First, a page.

The effort to determine how fast the ice sheets that blanket Greenland and Antarctica are melting is complicated by something called “postglacial rebound.” As the earth’s crust is relieved of its millennia-long burden of ice, it recovers its original shape. The rebound of the bedrock underlying the ice can confuse measurements of the ice’s thickness and mass.
To correct for this, a team of scientists from the U.S., Denmark, and Luxembourg installed 24 continuous GPS stations in bedrock around the coast of Greenland this summer. At year’s end, they’ll head for Antarctica to install 16 more. The project involves researchers from Ohio State University and engineers from Unavco of Boulder, CO. The stations, powered by solar panels and large battery packs, can measure lateral and vertical shifts of the earth’s crust down to the millimeter scale. Equally important, they continuously beam out their readings. The data they generate should allow other sensors–which monitor elevation changes, glacial outflow rates, and the overall mass of the great ice sheets–to measure the rate of ice loss with greater accuracy.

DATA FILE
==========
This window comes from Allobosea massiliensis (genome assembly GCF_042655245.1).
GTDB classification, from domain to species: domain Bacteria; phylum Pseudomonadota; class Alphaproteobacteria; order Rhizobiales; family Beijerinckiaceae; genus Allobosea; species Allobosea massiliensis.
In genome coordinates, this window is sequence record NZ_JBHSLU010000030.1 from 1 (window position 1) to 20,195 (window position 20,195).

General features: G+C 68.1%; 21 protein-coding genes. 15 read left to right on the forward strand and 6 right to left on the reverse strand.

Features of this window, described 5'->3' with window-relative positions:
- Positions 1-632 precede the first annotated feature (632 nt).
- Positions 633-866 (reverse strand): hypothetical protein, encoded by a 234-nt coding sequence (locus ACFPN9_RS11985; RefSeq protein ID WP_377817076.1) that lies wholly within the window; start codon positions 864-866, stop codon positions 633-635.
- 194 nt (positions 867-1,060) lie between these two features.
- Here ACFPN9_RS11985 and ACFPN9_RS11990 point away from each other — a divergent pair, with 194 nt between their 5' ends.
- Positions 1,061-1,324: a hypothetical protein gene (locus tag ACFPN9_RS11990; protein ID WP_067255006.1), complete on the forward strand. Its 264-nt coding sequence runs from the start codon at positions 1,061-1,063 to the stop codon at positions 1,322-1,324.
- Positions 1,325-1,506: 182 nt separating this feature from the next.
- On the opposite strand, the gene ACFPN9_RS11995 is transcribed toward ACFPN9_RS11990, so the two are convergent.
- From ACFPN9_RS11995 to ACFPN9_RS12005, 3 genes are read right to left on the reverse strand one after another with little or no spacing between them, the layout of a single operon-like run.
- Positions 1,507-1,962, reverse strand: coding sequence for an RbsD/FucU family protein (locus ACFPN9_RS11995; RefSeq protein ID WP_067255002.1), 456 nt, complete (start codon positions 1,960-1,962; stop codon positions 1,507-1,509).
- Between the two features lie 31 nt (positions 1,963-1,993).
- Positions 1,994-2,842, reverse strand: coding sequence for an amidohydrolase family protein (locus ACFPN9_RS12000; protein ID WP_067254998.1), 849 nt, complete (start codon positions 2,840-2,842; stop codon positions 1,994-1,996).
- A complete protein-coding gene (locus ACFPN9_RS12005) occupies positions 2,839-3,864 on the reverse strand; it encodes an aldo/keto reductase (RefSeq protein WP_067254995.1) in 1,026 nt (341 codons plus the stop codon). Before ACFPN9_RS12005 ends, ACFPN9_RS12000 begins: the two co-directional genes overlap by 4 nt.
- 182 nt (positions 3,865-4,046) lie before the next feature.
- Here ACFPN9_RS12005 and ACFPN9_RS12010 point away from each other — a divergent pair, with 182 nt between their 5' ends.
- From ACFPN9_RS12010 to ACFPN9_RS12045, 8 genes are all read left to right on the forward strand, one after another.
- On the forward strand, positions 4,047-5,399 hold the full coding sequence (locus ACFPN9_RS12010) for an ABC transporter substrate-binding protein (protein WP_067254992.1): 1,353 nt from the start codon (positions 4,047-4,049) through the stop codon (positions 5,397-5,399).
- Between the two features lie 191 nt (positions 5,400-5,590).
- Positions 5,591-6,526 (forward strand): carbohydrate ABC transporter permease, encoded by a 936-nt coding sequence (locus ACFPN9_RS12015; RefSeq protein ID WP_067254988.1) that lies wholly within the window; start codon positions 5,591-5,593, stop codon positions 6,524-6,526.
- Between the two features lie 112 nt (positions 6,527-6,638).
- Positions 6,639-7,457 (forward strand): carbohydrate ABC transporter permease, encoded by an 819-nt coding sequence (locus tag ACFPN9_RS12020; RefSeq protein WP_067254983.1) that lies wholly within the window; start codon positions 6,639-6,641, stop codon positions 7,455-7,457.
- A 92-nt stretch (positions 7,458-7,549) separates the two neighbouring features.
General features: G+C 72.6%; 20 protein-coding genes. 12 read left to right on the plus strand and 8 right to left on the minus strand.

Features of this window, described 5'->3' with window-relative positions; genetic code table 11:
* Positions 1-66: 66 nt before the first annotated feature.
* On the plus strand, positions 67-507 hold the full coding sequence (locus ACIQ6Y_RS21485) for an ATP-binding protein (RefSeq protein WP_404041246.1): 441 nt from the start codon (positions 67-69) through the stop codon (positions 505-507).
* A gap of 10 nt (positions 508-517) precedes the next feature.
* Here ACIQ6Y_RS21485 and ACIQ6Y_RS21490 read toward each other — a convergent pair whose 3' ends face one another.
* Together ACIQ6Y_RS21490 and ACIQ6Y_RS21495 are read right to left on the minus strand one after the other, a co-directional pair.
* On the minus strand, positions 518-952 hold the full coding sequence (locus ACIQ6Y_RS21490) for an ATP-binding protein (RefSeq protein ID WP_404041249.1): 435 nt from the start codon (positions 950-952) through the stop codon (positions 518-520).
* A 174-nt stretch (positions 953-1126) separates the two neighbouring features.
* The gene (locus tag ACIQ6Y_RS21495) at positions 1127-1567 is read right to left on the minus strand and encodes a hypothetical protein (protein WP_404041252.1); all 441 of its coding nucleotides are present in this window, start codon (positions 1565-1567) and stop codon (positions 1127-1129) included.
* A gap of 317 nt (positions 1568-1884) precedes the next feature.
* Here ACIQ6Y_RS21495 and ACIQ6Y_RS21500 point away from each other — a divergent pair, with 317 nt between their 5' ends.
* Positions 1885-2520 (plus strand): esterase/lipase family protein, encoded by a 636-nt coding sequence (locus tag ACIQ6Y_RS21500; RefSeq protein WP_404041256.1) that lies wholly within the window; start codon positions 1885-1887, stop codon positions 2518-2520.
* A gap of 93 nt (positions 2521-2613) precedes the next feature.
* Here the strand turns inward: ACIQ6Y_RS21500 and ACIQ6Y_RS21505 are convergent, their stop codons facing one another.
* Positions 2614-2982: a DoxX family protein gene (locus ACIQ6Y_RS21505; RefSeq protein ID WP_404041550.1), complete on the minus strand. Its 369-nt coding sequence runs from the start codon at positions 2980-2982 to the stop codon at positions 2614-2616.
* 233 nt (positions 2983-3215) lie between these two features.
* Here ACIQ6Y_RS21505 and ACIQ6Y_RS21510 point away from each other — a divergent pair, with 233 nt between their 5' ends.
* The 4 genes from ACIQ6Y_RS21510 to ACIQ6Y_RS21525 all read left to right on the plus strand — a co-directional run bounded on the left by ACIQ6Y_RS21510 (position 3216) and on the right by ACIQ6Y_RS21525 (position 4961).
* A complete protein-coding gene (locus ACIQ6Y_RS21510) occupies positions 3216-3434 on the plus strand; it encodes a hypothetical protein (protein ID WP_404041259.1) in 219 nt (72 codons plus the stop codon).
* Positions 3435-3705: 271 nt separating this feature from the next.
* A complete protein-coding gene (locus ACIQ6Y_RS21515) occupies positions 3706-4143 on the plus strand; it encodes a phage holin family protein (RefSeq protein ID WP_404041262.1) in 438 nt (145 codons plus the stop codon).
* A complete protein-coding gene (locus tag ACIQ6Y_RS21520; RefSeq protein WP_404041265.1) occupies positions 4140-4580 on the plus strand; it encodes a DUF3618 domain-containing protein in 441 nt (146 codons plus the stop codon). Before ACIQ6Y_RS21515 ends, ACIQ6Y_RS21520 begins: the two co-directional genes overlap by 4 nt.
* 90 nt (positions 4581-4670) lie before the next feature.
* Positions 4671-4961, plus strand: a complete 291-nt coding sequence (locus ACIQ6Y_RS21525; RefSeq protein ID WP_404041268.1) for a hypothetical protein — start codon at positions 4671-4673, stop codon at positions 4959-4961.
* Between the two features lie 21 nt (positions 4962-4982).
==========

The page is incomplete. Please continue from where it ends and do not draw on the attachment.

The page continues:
Become an MIT Technology Review Insider for in-depth analysis and unparalleled perspective.Subscribe today